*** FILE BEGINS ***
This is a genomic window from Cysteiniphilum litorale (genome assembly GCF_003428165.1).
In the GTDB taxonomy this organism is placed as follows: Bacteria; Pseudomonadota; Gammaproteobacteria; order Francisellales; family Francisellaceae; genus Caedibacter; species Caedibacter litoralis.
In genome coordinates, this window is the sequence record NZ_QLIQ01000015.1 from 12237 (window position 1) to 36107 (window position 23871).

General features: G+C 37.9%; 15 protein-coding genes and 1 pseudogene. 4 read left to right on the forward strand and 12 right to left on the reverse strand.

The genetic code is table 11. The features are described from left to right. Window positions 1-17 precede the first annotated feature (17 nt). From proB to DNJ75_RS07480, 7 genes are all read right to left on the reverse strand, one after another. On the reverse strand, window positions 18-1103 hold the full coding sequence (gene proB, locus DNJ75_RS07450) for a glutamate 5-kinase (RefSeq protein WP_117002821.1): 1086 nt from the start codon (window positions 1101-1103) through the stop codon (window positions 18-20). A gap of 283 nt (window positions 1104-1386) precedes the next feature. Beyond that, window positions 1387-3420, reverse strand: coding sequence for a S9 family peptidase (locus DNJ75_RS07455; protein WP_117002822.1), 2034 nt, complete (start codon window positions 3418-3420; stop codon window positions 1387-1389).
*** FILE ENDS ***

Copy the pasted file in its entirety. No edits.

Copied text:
This is a genomic window from Cysteiniphilum litorale (genome assembly GCF_003428165.1).
In the GTDB taxonomy this organism is placed as follows: Bacteria; Pseudomonadota; Gammaproteobacteria; order Francisellales; family Francisellaceae; genus Caedibacter; species Caedibacter litoralis.
In genome coordinates, this window is the sequence record NZ_QLIQ01000015.1 from 12237 (window position 1) to 36107 (window position 23871).

General features: G+C 37.9%; 15 protein-coding genes and 1 pseudogene. 4 read left to right on the forward strand and 12 right to left on the reverse strand.

The genetic code is table 11. The features are described from left to right. Window positions 1-17 precede the first annotated feature (17 nt). From proB to DNJ75_RS07480, 7 genes are all read right to left on the reverse strand, one after another. On the reverse strand, window positions 18-1103 hold the full coding sequence (gene proB, locus DNJ75_RS07450) for a glutamate 5-kinase (RefSeq protein WP_117002821.1): 1086 nt from the start codon (window positions 1101-1103) through the stop codon (window positions 18-20). A gap of 283 nt (window positions 1104-1386) precedes the next feature. Beyond that, window positions 1387-3420, reverse strand: coding sequence for a S9 family peptidase (locus DNJ75_RS07455; protein WP_117002822.1), 2034 nt, complete (start codon window positions 3418-3420; stop codon window positions 1387-1389).